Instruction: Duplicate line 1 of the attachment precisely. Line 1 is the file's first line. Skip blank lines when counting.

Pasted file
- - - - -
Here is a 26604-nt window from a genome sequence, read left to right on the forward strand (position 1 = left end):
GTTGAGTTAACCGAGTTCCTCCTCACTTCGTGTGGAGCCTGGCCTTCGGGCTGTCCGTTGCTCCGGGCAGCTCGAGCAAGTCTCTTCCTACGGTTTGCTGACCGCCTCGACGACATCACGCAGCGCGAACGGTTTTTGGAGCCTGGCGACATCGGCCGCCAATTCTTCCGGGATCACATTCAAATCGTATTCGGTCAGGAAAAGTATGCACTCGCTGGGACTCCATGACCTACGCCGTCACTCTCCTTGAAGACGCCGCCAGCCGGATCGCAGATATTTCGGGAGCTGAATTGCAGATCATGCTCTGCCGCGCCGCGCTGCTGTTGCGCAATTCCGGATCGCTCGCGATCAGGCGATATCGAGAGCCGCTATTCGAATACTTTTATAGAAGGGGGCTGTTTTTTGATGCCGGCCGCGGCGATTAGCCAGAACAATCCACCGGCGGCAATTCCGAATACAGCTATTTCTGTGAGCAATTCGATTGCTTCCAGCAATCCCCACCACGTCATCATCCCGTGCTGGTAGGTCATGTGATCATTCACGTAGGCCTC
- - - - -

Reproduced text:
Here is a 26604-nt window from a genome sequence, read left to right on the forward strand (position 1 = left end):